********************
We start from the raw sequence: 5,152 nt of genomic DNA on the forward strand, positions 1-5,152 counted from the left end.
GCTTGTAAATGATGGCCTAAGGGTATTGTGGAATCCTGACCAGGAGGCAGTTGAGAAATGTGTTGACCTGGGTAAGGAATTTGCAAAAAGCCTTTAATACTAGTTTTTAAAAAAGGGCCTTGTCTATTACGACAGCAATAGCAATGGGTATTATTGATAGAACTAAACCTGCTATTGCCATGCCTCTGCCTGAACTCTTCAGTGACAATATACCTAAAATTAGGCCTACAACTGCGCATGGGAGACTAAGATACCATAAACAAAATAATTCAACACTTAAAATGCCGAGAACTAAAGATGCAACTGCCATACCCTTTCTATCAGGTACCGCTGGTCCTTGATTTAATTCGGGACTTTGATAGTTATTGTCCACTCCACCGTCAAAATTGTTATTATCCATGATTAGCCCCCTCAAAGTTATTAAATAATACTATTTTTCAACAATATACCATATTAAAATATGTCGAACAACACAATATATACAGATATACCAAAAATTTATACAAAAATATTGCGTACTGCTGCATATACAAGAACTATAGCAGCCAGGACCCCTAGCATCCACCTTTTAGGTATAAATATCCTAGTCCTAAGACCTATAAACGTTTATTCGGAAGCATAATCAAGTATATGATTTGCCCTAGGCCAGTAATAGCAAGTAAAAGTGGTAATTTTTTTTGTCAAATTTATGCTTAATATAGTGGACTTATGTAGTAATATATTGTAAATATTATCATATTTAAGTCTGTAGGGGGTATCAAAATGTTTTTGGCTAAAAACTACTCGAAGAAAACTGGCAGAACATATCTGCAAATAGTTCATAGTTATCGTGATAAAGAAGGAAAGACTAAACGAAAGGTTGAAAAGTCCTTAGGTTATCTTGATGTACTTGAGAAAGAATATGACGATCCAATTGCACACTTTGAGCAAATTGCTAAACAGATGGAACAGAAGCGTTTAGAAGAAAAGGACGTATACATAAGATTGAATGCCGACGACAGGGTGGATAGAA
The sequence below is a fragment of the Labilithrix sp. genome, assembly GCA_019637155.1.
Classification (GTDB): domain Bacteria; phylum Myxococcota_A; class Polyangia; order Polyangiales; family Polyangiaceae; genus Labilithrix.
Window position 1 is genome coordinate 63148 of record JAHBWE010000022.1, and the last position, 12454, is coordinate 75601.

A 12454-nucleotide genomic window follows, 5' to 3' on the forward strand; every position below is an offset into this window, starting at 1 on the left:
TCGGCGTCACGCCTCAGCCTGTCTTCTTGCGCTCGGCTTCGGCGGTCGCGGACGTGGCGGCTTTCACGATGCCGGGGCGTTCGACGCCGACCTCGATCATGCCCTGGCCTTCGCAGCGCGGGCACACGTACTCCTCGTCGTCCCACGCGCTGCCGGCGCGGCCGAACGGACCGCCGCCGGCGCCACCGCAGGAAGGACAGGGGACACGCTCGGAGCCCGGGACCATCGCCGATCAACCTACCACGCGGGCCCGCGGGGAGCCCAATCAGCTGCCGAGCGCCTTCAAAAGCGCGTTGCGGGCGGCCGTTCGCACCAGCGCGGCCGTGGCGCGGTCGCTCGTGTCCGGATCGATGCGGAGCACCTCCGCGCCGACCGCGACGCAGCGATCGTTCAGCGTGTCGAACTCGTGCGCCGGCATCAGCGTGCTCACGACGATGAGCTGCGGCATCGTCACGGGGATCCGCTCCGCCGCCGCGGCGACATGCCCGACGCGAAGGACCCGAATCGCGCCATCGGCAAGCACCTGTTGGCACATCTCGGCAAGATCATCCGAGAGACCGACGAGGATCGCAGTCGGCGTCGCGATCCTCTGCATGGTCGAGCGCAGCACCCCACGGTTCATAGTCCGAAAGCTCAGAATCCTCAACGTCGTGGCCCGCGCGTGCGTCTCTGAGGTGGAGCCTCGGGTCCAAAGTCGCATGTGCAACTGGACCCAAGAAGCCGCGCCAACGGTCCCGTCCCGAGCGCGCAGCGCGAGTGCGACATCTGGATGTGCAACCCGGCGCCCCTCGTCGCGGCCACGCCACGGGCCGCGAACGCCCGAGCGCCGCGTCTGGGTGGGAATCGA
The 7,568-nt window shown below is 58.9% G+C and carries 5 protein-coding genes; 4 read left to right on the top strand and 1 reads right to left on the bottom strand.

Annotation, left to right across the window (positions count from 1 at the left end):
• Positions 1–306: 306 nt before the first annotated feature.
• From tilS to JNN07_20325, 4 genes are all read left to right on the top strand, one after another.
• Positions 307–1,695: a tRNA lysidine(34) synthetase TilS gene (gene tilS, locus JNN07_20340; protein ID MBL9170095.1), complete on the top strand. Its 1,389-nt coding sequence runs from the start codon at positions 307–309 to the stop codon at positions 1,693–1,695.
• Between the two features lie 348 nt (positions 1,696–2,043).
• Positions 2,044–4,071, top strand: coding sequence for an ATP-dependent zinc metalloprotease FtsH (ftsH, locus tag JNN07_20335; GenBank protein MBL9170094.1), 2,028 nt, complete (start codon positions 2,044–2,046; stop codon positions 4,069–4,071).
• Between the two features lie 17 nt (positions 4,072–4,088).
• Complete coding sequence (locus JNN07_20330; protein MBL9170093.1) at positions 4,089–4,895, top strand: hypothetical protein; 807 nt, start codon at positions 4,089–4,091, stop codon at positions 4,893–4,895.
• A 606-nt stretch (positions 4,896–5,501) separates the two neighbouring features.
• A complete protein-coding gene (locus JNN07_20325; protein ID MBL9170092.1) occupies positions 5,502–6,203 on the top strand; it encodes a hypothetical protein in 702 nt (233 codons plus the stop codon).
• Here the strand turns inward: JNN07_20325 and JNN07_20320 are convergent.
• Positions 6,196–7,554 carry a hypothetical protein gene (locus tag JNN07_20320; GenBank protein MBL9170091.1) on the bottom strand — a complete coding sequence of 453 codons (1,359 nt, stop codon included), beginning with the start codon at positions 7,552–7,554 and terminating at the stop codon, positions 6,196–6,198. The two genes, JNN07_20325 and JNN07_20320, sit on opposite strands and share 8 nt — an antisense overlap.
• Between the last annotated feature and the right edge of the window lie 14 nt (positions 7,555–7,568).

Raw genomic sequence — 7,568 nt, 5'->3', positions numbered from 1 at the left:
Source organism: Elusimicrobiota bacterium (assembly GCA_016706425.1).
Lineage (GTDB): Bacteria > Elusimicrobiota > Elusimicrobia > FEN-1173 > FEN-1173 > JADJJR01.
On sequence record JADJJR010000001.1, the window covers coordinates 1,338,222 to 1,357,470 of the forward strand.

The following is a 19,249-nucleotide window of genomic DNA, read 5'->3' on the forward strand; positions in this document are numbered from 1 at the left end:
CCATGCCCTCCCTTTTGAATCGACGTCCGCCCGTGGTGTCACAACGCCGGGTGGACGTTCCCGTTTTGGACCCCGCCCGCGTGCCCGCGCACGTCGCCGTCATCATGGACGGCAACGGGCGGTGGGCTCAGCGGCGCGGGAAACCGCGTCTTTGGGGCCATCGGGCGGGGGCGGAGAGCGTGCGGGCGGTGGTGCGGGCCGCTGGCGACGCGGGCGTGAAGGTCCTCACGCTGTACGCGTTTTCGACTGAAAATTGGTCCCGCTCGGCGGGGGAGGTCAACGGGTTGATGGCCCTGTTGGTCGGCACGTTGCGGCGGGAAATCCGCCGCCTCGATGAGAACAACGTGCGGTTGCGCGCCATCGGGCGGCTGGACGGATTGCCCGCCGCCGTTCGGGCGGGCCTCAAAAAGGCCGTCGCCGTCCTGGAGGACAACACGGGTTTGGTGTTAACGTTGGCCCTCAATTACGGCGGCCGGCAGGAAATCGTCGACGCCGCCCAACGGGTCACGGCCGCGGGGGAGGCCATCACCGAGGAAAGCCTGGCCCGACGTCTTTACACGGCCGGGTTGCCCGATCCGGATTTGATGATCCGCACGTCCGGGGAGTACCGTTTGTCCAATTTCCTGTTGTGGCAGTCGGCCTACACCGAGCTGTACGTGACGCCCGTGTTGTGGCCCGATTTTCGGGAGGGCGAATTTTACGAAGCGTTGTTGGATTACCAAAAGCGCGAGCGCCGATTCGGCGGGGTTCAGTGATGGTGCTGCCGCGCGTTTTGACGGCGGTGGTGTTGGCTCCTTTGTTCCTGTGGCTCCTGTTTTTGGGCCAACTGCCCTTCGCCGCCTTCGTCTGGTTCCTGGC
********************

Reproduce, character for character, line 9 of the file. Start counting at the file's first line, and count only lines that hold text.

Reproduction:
Annotation, left to right across the window (positions count from 1 at the left end):